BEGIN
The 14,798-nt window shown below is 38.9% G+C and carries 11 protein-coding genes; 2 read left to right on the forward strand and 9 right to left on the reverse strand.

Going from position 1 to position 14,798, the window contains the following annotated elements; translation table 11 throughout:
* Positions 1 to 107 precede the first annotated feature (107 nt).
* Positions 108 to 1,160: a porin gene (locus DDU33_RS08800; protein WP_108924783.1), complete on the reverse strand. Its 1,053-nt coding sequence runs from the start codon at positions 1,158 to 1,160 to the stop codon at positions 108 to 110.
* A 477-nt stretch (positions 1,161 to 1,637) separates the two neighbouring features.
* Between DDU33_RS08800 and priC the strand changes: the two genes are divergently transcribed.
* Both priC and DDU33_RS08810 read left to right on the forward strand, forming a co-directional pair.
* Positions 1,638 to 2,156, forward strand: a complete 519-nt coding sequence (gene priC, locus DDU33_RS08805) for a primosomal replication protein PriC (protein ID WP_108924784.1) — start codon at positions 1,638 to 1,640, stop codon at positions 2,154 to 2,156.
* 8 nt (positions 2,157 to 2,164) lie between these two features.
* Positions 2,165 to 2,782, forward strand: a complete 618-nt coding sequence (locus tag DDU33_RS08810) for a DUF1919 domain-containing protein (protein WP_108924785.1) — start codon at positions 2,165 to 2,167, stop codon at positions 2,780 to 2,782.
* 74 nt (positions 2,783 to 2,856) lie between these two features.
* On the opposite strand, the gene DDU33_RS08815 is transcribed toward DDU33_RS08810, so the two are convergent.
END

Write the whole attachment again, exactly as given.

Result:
The 14,798-nt window shown below is 38.9% G+C and carries 11 protein-coding genes; 2 read left to right on the forward strand and 9 right to left on the reverse strand.

Going from position 1 to position 14,798, the window contains the following annotated elements; translation table 11 throughout:
* Positions 1 to 107 precede the first annotated feature (107 nt).
* Positions 108 to 1,160: a porin gene (locus DDU33_RS08800; protein WP_108924783.1), complete on the reverse strand. Its 1,053-nt coding sequence runs from the start codon at positions 1,158 to 1,160 to the stop codon at positions 108 to 110.
* A 477-nt stretch (positions 1,161 to 1,637) separates the two neighbouring features.
* Between DDU33_RS08800 and priC the strand changes: the two genes are divergently transcribed.
* Both priC and DDU33_RS08810 read left to right on the forward strand, forming a co-directional pair.
* Positions 1,638 to 2,156, forward strand: a complete 519-nt coding sequence (gene priC, locus DDU33_RS08805) for a primosomal replication protein PriC (protein ID WP_108924784.1) — start codon at positions 1,638 to 1,640, stop codon at positions 2,154 to 2,156.
* 8 nt (positions 2,157 to 2,164) lie between these two features.
* Positions 2,165 to 2,782, forward strand: a complete 618-nt coding sequence (locus tag DDU33_RS08810) for a DUF1919 domain-containing protein (protein WP_108924785.1) — start codon at positions 2,165 to 2,167, stop codon at positions 2,780 to 2,782.
* 74 nt (positions 2,783 to 2,856) lie between these two features.
* On the opposite strand, the gene DDU33_RS08815 is transcribed toward DDU33_RS08810, so the two are convergent.